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Marcellus writer Mike Raicht finds his voice in the world of comic books

Le Moyne College English Professor Mike Raicht is the author of the successful series The Stuff of Legend, which made the New York Times bestseller list in 2010. Raicht is pictured above at a book signing event with his son, Austin, a few years back.

Le Moyne College English Professor Mike Raicht is the author of the successful series The Stuff of Legend, which made the New York Times bestseller list in 2010. Raicht is pictured above at a book signing event with his son, Austin, a few years back. Provided

— The takeoff of Mike Raicht’s writing career is the epitome an oddly-propelled Cinderella story.

Raicht navigated his way through the maze that is professional writing, dabbling in journalism as an intern at Eagle Newspapers before interning at Marvel and finally finding his niche in the word of comics. Raicht is the author of the successful series The Stuff of Legend, which made the New York Times bestseller list in 2010.

In his Marcellus home, he is known as a loving father and husband. At Le Moyne College, he is recognized as an English professor. However, Raicht barely lets the normalcy of daily life water down his admittedly offbeat way of thinking.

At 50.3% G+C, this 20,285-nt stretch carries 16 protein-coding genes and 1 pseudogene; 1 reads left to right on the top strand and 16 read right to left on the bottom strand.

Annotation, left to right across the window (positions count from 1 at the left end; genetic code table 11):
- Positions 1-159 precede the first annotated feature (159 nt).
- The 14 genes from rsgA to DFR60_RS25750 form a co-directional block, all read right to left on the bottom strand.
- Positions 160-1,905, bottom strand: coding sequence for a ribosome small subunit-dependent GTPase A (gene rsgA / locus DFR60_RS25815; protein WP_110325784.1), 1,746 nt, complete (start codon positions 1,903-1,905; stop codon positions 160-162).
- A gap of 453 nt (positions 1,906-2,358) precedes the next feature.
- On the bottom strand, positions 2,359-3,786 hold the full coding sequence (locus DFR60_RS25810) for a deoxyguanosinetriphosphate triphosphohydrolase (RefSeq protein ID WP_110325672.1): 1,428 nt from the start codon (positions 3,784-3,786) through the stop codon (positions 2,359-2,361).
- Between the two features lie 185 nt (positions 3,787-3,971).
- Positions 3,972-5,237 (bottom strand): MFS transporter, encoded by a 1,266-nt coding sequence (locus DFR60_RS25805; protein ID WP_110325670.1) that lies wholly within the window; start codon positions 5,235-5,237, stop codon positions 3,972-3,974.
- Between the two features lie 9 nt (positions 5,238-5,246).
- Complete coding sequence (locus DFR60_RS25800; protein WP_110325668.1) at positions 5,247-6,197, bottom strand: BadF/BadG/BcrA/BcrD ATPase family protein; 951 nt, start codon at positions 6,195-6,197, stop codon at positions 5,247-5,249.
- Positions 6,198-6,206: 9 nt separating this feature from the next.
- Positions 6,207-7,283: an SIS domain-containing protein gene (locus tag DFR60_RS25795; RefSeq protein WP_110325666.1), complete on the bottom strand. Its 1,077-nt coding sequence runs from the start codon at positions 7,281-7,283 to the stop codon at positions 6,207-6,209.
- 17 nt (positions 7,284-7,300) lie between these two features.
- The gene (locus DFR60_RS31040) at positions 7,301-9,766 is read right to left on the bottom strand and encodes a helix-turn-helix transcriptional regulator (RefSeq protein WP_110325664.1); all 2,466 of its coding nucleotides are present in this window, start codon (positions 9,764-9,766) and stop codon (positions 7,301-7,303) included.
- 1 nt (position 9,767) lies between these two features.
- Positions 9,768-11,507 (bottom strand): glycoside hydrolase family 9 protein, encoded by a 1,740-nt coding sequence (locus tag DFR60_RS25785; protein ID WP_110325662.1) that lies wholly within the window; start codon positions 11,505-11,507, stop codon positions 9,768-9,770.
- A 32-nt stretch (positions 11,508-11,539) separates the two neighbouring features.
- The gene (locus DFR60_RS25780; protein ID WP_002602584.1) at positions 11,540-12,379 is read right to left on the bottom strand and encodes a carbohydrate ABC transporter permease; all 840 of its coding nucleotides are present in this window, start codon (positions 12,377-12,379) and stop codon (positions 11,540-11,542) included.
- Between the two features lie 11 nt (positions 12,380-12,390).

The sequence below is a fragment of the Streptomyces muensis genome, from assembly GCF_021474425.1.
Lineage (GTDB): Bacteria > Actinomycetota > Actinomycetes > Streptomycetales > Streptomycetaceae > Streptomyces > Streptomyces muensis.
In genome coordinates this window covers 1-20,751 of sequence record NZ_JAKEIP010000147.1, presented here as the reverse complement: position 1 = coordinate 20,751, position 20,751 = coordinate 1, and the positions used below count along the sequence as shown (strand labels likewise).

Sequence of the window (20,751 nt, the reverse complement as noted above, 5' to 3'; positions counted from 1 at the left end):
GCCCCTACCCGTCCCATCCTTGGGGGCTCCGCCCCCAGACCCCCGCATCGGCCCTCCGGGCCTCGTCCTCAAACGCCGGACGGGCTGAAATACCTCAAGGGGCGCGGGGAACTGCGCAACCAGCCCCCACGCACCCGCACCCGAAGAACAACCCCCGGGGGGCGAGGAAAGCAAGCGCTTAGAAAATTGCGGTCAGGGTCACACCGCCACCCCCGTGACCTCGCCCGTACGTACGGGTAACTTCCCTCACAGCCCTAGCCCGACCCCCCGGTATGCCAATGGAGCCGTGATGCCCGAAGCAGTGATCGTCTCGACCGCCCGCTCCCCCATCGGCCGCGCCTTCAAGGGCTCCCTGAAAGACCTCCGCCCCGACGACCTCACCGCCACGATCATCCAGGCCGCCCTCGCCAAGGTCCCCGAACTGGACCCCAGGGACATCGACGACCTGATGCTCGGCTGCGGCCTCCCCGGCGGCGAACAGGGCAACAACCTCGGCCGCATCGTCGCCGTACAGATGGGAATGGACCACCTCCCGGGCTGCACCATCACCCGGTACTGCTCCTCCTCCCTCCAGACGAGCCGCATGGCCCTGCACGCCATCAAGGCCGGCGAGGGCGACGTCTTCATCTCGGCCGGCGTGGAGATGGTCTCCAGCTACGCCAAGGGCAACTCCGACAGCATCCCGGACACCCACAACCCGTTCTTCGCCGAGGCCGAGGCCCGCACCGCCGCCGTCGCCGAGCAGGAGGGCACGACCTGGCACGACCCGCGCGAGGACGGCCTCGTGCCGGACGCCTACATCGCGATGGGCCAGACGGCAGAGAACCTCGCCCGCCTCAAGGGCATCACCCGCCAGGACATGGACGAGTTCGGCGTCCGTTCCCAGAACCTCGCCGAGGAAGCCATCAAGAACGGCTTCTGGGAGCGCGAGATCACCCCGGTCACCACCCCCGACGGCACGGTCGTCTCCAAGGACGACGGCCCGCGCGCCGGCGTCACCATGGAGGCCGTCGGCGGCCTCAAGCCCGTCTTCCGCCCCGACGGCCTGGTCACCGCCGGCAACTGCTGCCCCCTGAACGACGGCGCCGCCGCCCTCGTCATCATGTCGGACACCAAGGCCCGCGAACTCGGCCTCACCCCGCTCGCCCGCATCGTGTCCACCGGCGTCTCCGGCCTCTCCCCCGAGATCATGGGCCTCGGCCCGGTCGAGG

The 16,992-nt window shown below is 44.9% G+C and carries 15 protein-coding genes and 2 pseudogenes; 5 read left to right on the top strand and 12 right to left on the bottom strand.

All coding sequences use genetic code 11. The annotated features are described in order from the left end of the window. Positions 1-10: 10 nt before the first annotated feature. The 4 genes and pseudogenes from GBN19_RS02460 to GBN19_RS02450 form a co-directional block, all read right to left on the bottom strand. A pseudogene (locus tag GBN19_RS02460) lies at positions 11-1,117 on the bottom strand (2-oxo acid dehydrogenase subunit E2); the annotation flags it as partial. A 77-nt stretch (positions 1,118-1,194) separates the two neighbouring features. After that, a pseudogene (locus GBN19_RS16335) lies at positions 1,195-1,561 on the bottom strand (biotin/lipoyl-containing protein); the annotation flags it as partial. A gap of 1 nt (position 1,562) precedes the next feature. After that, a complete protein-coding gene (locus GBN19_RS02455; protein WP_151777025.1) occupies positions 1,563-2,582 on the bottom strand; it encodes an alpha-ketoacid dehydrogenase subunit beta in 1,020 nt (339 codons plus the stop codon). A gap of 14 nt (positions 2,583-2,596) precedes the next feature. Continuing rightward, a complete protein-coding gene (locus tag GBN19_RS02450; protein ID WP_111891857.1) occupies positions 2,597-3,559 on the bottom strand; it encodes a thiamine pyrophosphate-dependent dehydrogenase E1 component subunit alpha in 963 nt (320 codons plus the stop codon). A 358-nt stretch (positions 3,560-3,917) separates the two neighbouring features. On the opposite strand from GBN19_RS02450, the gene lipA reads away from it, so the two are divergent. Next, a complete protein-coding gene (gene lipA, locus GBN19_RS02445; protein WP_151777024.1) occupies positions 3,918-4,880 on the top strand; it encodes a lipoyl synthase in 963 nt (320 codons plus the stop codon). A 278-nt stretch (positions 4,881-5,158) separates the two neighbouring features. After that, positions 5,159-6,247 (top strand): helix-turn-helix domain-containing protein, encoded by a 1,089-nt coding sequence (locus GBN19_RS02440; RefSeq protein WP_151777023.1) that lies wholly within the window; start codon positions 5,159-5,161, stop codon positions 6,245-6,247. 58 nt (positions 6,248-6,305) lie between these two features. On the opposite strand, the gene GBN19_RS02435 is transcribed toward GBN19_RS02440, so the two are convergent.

“I have horrible thoughts, but they all seem to work together,” Raicht said. His primary idea for The Stuff of Legend came from his son, who turns 7 this February. “I saw Austin, and thought, who’s protecting him at night? Are toys protecting him? And who would go after him if the boogeyman got him?”

When Austin was confined to a crib, his parents placed a large teddy bear above him. This bear would serve as the primary inspiration for the graphic novel.

“The way it was slumped, it just looked like it was ready. It had the perfect angle on the room, it had all the stuff, it was right there to do what it needed to do to make sure he’d be OK,” Raicht said. “That’s where it came from.”

In The Stuff of Legend, the toy transforms into its Grizzly equivalent, even growing teeth, in order to save the stolen child.

Raicht’s intention with his graphic novel work is to surpass the average cartoon in its emotional reach.

“I think a lot of stories that come out now, especially a lot of cartoons, they don’t hit those buttons anymore like they did when I was younger,” he said. “Sometimes they are a little too sanitized, and I wanted to do something where there are scary moments, there are sad moments, but there’s also great and funny moments.”

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